This is a common topic in some genealogy groups on social media. In some groups, it’s a banned topic as both sides dig in to defend their position. For the public supporters, the attitude tends to be genealogy is a shared experience. However, most genealogy websites have no problem adding from other public trees without verifying the facts from the other tree. In many cases, the original tree is so fully of wrong facts to make it meaningless. Yet, many people have no problem adding the erroneous information without validating the truth of the information. My suggestion is go with the choice you think is correct. One friend has a public tree with relatives he has documented and a private tree for relatives he has not documented.
From the private supporters, it tends to go the other way. They don’t want people copying what has not been documented as fact. The above does not include Not the Parent(s) Expected (NPE) that often make the tree useless. Go far back enough and you will have NPEs show up. In some cases, a child realizes that Mom and/or Dad are not the parent(s). A few of the groups I belong have regular posters that find our one or both parents are not the expected parents, usually through DNA testing. They often get mad when someone adds a relative connected to the wrong relative.
I always warn people that photos are a poor example of determining if a relative is related. I saw a blog post where the daughter assumed she wasn’t related to her father because they didn’t look like each other. She later had a DNA match on her father’s side that showed he was the father. At very close family levels, you should match everyone. In this case, the father assumed because the daughter looked like someone else, the other guy was her father. Turns out, the father was wrong, but died before finding it out.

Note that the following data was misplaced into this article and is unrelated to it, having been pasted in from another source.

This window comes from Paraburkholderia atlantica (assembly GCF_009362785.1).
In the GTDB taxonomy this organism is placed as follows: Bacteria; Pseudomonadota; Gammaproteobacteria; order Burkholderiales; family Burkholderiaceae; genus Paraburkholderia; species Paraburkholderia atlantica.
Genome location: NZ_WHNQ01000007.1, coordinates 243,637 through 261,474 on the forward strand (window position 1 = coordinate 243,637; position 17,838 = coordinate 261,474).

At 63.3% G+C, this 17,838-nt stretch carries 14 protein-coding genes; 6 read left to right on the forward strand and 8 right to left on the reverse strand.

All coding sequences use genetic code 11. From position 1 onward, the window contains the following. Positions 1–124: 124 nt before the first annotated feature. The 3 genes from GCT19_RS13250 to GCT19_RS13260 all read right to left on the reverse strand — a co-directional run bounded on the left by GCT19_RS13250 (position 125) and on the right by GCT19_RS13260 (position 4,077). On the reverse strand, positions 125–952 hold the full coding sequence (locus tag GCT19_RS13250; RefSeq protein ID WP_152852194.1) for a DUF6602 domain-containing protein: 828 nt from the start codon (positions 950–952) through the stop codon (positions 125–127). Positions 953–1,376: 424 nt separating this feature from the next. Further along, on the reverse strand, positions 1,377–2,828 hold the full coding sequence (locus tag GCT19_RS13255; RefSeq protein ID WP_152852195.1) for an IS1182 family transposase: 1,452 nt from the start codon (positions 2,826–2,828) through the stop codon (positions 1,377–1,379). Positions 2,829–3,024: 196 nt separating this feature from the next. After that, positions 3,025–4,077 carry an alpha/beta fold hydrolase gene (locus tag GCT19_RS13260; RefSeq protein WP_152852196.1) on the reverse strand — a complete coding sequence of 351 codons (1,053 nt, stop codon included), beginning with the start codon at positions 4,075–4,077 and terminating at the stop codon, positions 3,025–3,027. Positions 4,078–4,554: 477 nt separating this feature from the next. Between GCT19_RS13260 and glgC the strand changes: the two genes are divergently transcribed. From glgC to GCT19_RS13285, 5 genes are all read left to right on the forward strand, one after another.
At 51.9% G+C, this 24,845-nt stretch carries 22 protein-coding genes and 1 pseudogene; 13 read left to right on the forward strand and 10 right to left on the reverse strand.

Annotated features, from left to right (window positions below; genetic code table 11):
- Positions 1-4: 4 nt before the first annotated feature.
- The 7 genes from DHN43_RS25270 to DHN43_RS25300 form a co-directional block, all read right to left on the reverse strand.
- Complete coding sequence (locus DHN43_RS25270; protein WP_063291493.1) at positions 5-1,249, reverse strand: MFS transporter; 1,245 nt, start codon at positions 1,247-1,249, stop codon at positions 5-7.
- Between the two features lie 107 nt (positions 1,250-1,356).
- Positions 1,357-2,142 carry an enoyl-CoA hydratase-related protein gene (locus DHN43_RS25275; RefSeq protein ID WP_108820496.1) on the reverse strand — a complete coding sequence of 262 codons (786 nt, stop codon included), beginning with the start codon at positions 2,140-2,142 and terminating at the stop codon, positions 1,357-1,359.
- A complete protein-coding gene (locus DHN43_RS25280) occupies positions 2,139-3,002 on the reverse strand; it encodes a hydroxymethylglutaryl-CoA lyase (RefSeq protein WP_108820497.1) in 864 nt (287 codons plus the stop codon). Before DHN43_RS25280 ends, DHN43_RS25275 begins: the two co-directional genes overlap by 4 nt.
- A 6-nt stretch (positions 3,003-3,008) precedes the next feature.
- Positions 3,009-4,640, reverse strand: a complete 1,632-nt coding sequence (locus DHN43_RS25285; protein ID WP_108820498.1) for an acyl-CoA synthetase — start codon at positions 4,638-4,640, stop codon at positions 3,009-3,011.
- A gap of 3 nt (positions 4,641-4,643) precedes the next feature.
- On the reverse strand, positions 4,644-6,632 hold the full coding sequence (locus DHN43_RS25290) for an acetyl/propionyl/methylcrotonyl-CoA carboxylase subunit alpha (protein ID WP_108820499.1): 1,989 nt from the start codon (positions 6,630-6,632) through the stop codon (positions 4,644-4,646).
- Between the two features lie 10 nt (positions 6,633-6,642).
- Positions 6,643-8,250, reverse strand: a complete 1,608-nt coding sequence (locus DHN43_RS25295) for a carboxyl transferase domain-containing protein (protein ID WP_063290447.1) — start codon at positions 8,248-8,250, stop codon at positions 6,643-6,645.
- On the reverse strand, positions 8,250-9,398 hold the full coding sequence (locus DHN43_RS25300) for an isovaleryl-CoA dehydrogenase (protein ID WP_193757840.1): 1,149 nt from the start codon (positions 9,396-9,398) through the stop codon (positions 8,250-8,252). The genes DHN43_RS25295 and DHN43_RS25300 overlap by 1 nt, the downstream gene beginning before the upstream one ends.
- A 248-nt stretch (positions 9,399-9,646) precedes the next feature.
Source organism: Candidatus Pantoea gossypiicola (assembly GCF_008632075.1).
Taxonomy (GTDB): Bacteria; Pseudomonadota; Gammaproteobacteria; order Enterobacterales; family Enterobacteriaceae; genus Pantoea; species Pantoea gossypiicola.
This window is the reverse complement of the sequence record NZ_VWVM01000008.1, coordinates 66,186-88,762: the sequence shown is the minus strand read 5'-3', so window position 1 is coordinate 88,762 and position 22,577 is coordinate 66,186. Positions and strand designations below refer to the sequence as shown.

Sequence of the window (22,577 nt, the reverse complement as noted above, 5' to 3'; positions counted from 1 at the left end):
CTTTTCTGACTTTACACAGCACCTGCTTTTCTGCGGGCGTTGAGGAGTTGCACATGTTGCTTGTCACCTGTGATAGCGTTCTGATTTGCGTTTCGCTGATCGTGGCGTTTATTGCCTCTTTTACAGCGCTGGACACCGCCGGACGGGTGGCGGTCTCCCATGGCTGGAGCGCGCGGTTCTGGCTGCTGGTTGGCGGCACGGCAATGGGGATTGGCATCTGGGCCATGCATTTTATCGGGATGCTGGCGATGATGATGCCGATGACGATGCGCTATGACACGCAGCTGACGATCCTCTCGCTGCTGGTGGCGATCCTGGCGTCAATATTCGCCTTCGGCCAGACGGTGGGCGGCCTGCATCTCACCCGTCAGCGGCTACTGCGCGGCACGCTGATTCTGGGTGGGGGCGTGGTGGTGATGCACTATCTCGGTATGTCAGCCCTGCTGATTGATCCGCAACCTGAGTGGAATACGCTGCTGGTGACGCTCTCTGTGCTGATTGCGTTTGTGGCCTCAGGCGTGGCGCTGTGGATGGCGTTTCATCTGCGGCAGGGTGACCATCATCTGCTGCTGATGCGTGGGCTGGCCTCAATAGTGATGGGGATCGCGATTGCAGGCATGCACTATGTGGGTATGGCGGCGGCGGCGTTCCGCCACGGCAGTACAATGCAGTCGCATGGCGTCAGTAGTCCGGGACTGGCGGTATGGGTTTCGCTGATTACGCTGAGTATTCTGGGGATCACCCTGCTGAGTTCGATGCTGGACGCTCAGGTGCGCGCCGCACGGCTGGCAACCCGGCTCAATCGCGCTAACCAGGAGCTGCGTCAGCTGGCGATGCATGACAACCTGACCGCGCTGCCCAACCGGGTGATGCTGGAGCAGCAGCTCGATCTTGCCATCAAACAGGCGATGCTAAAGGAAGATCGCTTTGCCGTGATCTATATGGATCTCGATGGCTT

DNA can be wrong. Starting at 3rd cousins, you won’t match 10% of 3rd cousins. By 4th cousin, you won’t match 50%. By 5th cousin, you won’t match 90%. At 6th cousin, you won’t match 98%. Cousins marrying, endogamy, can change the odds. My father’s parents were from a small community in North Carolina that was out of the way. He married my mother while in the Air Force so that broke the chain. In each case, my parents had a lot of endogamy in their separate trees. Not quite as bad as mother’s parents were from two different parts of the country. Her father was from Kansas. Her mother had deep Acadian roots in Louisiana and Mississippi.